Mortgage Demand Collapses, Rents Slowing As Stagflation Begins

Mortgage demand is nearly half of what it was a year ago and rent increases are slowing down as consumers hit their breaking point.

Mortgage interest rates are well above 7%, after starting the year at a little over 3% – and landlords are also noticing a cool down in the rental market.

To put it in perspective, a $400k house bought at a 3.25% interest rate earlier this year would have a mortgage payment of around $1750, but the same house would cost nearly $2800 a month now with a 7.5% interest rate, an increase of over $1000.

“High interest rates are also weighing on home prices,” CNBC reported.
“While prices are still higher than they were a year ago, the gains are now slowing at a record pace.”

“Homebuyers are also reconsidering their purchases.”

Interest rates are so high that there’s less than 150,000 borrowers who would benefit from refinancing, out of the millions of homeowners in the country.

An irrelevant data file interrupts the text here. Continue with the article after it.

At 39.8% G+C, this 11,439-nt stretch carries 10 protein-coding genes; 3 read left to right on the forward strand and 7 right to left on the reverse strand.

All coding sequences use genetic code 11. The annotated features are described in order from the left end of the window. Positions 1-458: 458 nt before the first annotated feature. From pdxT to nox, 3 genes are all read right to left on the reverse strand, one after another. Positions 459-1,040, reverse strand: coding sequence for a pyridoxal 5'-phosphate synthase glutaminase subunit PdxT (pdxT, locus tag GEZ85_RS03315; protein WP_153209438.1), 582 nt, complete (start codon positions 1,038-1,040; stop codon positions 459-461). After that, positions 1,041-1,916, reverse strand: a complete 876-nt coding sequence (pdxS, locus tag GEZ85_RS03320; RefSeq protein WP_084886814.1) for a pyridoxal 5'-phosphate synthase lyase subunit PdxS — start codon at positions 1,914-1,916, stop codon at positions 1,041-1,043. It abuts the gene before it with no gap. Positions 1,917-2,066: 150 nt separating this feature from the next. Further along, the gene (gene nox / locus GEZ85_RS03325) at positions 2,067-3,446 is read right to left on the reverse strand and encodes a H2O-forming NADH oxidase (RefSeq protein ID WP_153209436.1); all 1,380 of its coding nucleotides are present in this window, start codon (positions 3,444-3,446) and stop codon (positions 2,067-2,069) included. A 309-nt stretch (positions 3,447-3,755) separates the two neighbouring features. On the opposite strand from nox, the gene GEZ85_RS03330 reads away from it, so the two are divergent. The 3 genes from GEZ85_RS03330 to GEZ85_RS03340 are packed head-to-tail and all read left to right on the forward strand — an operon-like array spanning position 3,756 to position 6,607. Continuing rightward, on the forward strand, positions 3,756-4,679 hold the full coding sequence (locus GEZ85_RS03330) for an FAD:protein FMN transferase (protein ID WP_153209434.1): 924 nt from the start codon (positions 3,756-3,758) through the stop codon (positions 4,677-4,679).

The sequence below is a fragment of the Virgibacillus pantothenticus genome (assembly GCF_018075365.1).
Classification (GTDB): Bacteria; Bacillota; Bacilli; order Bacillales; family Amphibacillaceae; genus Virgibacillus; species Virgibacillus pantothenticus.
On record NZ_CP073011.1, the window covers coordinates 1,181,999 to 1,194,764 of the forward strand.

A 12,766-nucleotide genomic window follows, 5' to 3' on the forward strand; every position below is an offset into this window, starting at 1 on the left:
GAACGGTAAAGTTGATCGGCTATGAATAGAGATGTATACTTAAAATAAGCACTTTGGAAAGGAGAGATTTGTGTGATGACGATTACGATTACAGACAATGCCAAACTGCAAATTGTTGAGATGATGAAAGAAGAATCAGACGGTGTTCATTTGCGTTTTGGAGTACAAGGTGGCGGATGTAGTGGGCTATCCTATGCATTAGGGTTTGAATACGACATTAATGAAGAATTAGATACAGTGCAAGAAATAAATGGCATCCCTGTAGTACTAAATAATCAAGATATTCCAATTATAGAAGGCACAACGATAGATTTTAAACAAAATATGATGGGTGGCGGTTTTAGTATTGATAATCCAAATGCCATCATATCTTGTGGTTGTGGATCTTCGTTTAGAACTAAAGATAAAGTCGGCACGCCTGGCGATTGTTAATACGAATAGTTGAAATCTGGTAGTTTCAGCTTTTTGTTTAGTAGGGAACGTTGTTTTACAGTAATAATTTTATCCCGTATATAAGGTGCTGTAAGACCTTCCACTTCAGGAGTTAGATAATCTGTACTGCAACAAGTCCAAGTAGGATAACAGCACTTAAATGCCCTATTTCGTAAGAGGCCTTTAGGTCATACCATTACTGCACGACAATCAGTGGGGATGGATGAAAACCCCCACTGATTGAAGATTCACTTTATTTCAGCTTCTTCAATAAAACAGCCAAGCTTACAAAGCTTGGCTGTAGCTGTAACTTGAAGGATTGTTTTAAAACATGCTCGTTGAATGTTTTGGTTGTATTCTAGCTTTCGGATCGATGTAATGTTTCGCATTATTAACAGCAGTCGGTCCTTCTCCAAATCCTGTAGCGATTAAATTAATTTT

Additionally, rent increases are starting to slow down in many parts of the US.

“It’s a dramatic reversal from just months ago, when people were fighting over a limited supply of apartments, getting on waiting lists or paying multiple application fees to land one home,” reports Bloomberg. “Now, particularly in pandemic boom markets such as Las Vegas and Phoenix, the application piles have thinned out and listings are lingering longer.”

In short, if people don’t have the money, they don’t have the money, so it’s not surprising that vacant units are sitting longer on the market.

The US is entering another period of ‘stagflation’ in which inflation, caused by excessive money printing, is combined with a stagnant economy.

“Once money is created out of ‘thin air’ and employed in the economy, it sets in motion an exchange of nothing for something. This amounts to a diversion of real wealth from wealth generators to the holders of newly created money,” wrote the Mises Institute. “In the process genuine wealth generators are left with fewer resources at their disposal, which in turn weakens the wealth generators’ ability to grow the economy.”

“So contrary to alternative theories, money cannot grow the economy even in the short run. On the contrary, an increase in money only undermines real economic growth.”

**By Kit Daniels